In the cool of the evening, Miss Bates swatted a fist-sized wasps’ nest from the back porch. She’d like to do the same to Gaffney’s novel. No matter, the wasps and it will settle in the vicinity to plague her. Not for a full and missbatesian pedantic post, but a pinata swipe, yes, she’ll manage. Miss Bates has settled into ambivalence’s discomfort zone. Ambivalence in an ordered spinster’s world … not good. Need a lodestone, a familiar one … like Rochester at his neediest, she calls out to “Jane.”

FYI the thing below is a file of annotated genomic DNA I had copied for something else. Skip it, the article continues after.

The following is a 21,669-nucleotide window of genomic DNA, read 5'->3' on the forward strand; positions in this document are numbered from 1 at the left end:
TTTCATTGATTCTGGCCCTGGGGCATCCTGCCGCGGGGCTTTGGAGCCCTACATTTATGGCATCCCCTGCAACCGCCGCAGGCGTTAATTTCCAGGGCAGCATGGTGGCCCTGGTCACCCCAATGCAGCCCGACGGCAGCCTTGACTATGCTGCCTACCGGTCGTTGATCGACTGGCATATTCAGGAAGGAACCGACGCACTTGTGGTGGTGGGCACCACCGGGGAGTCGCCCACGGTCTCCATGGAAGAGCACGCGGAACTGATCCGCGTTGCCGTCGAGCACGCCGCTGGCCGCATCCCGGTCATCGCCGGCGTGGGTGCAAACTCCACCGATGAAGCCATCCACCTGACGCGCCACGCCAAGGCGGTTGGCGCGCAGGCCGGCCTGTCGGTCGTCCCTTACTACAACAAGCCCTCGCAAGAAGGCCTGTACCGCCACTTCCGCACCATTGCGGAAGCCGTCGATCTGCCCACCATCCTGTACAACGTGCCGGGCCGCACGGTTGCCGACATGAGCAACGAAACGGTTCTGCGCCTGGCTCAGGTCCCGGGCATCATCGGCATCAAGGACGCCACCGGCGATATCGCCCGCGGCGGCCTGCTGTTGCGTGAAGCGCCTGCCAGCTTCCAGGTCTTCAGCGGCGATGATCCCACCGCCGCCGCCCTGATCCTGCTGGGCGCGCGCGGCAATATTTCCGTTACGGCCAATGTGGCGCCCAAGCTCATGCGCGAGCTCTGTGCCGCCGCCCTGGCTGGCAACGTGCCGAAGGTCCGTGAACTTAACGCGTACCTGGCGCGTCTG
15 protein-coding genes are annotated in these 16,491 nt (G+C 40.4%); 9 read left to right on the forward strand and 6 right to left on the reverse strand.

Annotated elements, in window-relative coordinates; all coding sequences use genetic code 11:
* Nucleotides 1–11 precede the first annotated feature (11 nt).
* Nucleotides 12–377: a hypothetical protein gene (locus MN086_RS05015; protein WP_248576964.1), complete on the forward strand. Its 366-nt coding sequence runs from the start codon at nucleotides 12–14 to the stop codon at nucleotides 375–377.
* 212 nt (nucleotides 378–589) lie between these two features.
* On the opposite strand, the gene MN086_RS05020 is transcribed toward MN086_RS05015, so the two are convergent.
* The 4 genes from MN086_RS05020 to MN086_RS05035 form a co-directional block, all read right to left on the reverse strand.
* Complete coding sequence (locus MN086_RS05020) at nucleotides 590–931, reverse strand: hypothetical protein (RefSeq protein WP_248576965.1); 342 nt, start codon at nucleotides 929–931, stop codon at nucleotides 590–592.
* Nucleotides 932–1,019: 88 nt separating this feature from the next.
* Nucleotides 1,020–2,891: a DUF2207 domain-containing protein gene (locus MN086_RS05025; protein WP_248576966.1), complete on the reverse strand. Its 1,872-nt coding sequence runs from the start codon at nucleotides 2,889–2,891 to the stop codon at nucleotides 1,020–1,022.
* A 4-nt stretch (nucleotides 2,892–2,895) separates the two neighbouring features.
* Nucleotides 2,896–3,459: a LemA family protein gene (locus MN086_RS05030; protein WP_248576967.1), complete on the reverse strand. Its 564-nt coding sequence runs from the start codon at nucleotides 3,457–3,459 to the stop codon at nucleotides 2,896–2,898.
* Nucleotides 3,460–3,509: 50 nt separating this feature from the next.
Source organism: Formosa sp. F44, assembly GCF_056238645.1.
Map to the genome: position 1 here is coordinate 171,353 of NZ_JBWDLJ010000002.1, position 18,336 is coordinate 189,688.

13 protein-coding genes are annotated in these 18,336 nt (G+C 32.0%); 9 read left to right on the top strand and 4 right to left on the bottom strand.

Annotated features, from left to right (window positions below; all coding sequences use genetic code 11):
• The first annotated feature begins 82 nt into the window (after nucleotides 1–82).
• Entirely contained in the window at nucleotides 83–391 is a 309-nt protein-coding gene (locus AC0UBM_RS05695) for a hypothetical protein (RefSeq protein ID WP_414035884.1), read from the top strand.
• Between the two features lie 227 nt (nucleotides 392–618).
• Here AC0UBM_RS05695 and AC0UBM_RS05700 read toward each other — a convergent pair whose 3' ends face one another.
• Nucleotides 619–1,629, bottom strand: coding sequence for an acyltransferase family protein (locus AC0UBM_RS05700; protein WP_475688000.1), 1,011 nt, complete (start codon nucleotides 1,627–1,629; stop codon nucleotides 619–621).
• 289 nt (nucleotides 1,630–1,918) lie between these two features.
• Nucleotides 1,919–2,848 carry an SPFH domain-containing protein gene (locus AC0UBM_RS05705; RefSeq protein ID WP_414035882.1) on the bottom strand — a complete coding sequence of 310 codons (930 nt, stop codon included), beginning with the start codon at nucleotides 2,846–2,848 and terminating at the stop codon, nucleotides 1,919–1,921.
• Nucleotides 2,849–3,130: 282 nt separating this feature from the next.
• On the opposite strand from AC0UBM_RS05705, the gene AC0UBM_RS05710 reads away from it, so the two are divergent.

Initial impressions of Gaffney’s influences were of the pastoral BritLit variety: Eliot, Hardy, and Lawrence. What of Miss Bates’s literary arbiter: Brontë’s Jane Eyre? Doesn’t Jane get her say? Lynton Hall is a kind of Thornfield, but that’s not really that important, not in a novel that one commentator astutely identified as possessing a strong sense of community. What if the connection lies in the hero and heroine? What if Christy and Anne were akin to Jane and Rochester in a role reversal? Geoffrey, a “mad man in the attic”? Anne, the seductive and amoral Rochester? Christy, kindred to the honorable, ministering governess? Christy and Anne, like Jane and Rochester, at polar ends of the moral and spiritual spectra making their way to common ground as the narrative unfolds?